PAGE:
Kieran: I don’t remember any vomit, but one of the guys destroyed a dining room chair once, and there was a famous incident involving a closed chimney flue.

  11. ezrazuckerman

    Please say hi to your mom. I remember her very well. I distinctly remember her giving us a lecture about going into science as a career– and feeling a bit guilty that I didn’t think I wanted to be a scientist…

    Re sugar, there’s no Jewish-sugar thing that I know of (ironic, given my last name). We just use it like everyone else. What’s with the DD sugar? (Everything was pre-made, so I don’t remember seeing much sugar).

  12. ezrazuckerman

    BTW, I don’t think RI is the costume jewelry capital of the world anymore… probably China (see http://www.britannica.com/eb/topic-1258168/costume-jewelry)

    Also, while Touro Synagogue is the oldest *surviving* synagogue in the US (and historically important because of George Washington’s letter to the congregation, pledging “to bigotry no sanction, to persecution no assistance” [http://www.ashbrook.org/library/18/washington/hebrewcongregation.html] , it wasn’t the first.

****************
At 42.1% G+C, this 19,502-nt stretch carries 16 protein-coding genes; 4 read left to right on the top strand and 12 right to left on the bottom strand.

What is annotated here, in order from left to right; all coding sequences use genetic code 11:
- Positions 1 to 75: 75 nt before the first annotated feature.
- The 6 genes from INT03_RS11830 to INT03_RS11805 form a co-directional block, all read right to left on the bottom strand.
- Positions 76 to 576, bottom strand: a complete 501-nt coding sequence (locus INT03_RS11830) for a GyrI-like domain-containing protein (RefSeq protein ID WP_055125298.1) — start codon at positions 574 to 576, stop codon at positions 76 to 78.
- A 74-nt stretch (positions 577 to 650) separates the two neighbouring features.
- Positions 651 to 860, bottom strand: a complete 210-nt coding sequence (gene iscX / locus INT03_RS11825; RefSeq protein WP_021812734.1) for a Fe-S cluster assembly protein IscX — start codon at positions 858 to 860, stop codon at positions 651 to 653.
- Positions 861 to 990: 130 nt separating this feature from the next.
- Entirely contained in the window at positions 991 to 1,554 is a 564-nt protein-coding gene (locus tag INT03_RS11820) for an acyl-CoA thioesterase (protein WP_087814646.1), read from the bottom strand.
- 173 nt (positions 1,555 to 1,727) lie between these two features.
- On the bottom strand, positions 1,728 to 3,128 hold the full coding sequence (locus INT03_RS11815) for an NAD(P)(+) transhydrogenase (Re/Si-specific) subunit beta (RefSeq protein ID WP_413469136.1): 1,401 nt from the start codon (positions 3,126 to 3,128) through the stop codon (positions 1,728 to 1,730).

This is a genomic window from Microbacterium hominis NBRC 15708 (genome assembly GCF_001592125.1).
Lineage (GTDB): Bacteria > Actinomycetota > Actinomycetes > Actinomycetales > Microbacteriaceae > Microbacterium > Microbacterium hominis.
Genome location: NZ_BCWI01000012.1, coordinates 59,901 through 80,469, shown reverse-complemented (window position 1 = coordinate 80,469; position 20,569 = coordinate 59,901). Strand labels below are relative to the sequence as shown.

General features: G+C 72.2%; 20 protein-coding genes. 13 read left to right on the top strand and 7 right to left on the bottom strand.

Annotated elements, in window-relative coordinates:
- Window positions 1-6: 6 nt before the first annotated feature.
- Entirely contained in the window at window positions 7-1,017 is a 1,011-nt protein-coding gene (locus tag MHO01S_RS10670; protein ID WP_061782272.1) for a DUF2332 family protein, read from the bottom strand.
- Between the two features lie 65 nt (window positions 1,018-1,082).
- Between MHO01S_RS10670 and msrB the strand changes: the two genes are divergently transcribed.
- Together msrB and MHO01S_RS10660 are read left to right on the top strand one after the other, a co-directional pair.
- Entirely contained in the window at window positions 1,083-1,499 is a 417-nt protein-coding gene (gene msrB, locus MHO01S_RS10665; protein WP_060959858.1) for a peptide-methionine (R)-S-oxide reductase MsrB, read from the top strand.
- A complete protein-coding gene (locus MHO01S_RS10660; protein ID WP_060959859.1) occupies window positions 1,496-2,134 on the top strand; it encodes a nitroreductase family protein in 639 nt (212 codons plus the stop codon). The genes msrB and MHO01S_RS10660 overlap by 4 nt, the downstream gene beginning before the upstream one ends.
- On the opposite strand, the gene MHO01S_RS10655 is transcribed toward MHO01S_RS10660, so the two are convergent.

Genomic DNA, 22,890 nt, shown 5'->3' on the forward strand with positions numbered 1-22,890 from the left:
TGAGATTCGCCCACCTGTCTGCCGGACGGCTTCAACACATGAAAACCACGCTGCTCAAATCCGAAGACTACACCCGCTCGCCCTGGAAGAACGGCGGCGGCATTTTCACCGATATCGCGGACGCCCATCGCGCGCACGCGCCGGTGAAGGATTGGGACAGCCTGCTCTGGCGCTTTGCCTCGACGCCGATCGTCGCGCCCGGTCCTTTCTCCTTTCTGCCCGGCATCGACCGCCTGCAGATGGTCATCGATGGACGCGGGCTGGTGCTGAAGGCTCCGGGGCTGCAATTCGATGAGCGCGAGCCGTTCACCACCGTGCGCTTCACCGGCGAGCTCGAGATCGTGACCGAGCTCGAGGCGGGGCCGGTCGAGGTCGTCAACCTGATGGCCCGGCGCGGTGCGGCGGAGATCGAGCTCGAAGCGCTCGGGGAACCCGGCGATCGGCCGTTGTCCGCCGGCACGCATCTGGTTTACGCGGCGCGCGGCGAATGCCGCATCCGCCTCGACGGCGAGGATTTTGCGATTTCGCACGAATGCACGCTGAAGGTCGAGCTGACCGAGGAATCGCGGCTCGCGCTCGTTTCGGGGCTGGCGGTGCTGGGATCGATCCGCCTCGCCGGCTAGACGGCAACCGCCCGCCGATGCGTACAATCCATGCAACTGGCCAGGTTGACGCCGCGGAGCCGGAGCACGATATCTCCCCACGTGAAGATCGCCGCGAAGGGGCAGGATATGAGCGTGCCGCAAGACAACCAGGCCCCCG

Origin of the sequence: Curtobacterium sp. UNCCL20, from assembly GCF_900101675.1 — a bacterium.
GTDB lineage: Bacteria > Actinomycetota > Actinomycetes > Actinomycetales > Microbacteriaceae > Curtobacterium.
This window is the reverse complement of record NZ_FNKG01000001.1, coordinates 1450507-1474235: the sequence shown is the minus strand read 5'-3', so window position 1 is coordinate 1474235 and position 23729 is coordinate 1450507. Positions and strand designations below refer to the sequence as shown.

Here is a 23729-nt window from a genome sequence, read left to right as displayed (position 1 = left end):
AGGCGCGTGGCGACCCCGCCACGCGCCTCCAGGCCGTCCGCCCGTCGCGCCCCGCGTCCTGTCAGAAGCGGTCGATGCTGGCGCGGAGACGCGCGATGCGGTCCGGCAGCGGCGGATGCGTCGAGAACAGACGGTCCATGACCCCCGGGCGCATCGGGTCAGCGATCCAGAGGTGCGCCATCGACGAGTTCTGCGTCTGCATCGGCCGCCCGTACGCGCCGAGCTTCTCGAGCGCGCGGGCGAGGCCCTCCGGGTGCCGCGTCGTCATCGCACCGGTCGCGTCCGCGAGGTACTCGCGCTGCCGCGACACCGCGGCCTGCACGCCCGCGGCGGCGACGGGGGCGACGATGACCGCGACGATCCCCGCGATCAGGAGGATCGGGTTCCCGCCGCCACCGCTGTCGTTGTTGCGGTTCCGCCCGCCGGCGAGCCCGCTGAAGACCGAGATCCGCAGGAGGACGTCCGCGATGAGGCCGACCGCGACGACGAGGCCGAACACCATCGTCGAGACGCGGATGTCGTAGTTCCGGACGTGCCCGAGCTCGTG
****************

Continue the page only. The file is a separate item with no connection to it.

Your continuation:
13. Jenn Lena

    My spam filter totally didn’t like your parsing of synagogues! I’ve changed the claim, and now am spelling “synagogue” correctly.
    I’ll talk to moms. We’ll see what she’s got. Hopefully, you were not in the class to which I gave a lecture on “blankey” and “bun-bun.”

  14. ezrazuckerman

    That’s cute. I don’t remember her bringing a daughter to class.

  15. ezra zuckerman

    I see now that you were asking about the sugar in the iced coffee. I don’t remember anything untoward but I do remember being astonished at the quantities of sugar people asked for. A standard coffee in those days (1989) called for two sugars in a medium coffee, I don’t remember how many in an iced coffee. There was also counter service in those days, and customers who would hang out for hours.

  16. Jenn Lena

    If you worked at the DD on Thayer Street, I was one of those “campers.”

  17. ezrazuckerman

    Nope– the one on North Main– a very different crowd. Think Cliff Clavin.